Many students are influenced or inspired by a book they’ve read. An annual contest sponsored by the Washington State Library encourages students to put their thoughts about a book into words.
Now in its eighth year, the Letters About Literature competition encourages young readers to write letters to their favorite authors, living or dead. The contest is for schoolchildren in grades 4-10 and those who are homeschooled. Due to budgetary constraints at the federal level, 11th- and 12th-graders are not included in this year’s contest.
Students can enter the contest by writing a personal letter to an author, explaining how his or her work shaped the student’s perspective on the world or themselves. Students can write about works of fiction, nonfiction, or poetry. They cannot write about music lyrics. Entries in Spanish will be accepted and translated for the Washington State judges.
Entries for this year’s contest must be postmarked by Jan. 11. The state winners will be announced in March.
Nearly 3,400 Washington students went through the judging process in the last competition.
The contest’s co-sponsors are the Office of Secretary of State, the Center for the Book and the Library of Congress. The State Library is a division of the Office of Secretary of State.
“I really admire Letters About Literature because it lets students share their thoughts about an important book they’ve read,” said Secretary of State Sam Reed. “One of my favorite parts of this contest is to hear the winning students read their letter aloud. Their letters are powerful and moving. The contest shows that the power of books is alive and well.”
Acting State Librarian Rand Simmons says Letters About Literature is an annual highlight for the State Library staff.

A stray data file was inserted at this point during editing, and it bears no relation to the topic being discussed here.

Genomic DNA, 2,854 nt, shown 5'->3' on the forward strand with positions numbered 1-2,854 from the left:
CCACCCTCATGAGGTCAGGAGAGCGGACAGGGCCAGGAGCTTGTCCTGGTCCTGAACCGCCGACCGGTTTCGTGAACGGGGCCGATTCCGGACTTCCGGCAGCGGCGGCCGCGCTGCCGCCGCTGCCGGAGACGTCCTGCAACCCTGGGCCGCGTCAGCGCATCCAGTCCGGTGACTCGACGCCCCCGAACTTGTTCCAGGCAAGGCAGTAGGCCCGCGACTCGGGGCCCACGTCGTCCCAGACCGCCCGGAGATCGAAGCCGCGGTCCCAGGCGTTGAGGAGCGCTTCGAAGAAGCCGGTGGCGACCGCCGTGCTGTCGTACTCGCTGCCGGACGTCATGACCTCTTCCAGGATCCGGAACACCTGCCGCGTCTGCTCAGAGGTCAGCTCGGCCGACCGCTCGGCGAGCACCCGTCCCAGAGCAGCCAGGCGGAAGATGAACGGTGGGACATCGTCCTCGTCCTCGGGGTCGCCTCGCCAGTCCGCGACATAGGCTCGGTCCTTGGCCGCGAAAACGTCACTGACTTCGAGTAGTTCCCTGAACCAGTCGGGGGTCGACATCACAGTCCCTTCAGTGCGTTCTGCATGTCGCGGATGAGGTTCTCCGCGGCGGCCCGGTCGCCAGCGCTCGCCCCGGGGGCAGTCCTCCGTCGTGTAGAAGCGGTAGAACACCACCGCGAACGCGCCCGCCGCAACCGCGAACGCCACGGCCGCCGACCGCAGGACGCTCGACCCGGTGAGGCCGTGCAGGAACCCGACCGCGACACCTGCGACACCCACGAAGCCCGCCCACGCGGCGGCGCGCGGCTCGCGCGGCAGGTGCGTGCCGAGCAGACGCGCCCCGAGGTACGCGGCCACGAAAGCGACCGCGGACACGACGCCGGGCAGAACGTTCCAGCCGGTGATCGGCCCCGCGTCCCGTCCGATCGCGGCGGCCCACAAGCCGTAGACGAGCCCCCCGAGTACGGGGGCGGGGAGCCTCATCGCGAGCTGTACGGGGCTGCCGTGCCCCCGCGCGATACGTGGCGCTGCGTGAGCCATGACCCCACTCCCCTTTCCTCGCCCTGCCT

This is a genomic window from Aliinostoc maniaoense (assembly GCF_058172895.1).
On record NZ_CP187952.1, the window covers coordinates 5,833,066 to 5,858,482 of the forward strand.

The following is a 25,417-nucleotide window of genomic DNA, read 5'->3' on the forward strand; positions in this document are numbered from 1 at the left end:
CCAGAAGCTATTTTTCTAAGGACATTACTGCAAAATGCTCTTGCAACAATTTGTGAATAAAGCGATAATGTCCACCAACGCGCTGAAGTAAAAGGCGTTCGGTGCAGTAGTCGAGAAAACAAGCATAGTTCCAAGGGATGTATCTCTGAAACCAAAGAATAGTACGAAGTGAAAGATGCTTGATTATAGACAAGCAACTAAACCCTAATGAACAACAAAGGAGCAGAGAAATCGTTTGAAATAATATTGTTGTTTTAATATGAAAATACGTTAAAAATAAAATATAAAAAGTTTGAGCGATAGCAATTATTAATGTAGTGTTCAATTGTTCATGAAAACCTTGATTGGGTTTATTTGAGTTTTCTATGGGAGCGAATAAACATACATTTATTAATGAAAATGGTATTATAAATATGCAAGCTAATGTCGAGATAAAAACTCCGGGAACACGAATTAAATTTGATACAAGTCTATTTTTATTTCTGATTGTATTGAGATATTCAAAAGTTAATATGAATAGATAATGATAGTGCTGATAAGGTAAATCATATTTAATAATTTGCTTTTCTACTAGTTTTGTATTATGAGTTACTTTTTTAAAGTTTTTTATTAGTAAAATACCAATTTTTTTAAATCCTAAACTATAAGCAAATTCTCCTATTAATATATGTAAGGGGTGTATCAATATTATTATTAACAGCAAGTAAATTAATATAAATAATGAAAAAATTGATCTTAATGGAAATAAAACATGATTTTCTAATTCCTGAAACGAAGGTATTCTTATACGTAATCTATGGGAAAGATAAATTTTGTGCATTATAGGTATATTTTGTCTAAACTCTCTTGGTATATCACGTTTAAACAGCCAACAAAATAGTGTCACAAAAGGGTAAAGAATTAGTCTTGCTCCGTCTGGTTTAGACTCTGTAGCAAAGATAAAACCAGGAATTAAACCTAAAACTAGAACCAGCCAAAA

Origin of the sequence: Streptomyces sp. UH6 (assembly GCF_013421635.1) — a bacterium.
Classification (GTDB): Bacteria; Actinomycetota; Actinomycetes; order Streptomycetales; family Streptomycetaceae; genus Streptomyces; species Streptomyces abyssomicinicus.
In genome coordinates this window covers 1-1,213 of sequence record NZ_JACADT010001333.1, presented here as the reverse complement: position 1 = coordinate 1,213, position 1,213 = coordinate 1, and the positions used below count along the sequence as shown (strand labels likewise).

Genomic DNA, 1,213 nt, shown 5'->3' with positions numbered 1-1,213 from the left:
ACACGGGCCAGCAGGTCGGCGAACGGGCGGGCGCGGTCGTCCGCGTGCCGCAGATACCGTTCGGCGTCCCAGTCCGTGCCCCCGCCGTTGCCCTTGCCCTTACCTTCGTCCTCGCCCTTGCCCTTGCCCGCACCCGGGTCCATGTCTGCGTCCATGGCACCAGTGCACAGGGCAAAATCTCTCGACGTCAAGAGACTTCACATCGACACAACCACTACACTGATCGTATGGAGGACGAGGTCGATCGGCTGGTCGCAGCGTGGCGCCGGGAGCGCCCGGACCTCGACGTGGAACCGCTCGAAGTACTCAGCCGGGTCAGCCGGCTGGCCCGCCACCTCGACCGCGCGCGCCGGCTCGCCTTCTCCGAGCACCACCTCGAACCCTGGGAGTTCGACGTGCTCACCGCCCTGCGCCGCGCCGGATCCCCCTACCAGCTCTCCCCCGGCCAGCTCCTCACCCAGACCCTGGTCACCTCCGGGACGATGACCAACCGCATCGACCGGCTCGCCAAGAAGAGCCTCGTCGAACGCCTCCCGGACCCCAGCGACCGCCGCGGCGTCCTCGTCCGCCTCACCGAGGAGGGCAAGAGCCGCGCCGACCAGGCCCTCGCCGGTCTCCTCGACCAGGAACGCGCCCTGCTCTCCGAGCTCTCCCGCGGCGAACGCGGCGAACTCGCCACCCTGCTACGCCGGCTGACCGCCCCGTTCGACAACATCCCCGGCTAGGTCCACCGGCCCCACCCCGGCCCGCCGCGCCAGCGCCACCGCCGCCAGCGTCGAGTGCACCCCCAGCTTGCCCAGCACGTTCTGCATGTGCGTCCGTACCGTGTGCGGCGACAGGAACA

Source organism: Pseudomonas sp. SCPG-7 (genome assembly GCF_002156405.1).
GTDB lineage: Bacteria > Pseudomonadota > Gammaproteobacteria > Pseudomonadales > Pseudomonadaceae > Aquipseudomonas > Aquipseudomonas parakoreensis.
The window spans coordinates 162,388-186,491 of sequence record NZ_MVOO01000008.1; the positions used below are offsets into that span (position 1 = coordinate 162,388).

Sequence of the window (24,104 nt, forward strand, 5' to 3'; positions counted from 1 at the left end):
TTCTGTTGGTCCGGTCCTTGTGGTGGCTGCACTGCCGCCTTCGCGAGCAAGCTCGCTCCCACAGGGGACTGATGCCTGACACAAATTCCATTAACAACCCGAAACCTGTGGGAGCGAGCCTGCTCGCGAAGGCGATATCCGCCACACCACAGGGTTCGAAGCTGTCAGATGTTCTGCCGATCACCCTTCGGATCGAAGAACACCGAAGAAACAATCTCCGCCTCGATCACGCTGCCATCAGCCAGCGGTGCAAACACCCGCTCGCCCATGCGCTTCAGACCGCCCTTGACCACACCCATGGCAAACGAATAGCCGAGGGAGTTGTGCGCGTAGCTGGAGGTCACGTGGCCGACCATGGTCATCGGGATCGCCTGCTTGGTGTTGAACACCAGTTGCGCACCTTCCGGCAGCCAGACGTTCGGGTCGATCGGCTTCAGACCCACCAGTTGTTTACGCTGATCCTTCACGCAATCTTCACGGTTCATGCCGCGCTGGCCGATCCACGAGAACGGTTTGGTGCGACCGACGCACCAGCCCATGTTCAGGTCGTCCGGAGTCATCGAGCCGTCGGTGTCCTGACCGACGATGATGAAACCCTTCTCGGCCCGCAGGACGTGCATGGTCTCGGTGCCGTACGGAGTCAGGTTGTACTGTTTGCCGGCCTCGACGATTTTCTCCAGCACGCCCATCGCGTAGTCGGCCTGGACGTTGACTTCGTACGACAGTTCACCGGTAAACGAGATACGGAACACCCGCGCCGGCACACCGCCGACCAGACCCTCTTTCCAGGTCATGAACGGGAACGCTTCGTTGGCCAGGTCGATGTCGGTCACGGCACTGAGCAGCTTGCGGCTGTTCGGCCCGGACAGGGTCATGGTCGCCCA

“We receive many excellent, thoughtful letters from students and we look forward to seeing even more this year,” Simmons said. “I encourage all students throughout Washington to take part by writing a letter. It doesn’t matter what kind of book you’ve read. If it’s one that you really enjoyed or made you think, all you have to do is write about why you liked it.”
Letter writers compete at three levels: Level I for grades 4-6; Level II for grades 7-8; and Level III for grades 9-10. Entrants must be at least 9 years old. One letter from each level from each state is entered into the national competition.
Each letter must be accompanied by an entry coupon that can be found at the State Library’s Letters About Literature website. Coupons should be stapled to the last page of the letter. Entries should be mailed to:
Letters About Literature
Competition Level (Indicate Level 1, 2 or 3)
P.O. Box 5308
Woodbridge, VA 22194
Teachers, librarians and parents can download contest materials, including lesson plans, assessment checklists and writing samples, by visiting the national Letters About Literature website. Program updates will be published on the website throughout the school year.
State judges select the top letter writers in Washington, who then advance to the national competition. State prizes include a $125 cash award and a certificate.
On the national level, the winner of each contest level will receive a $1,000 cash award, and second-place finishers will receive a $150 cash award. In the past seven years, Washington has had two national winners and a national honorable mention winner.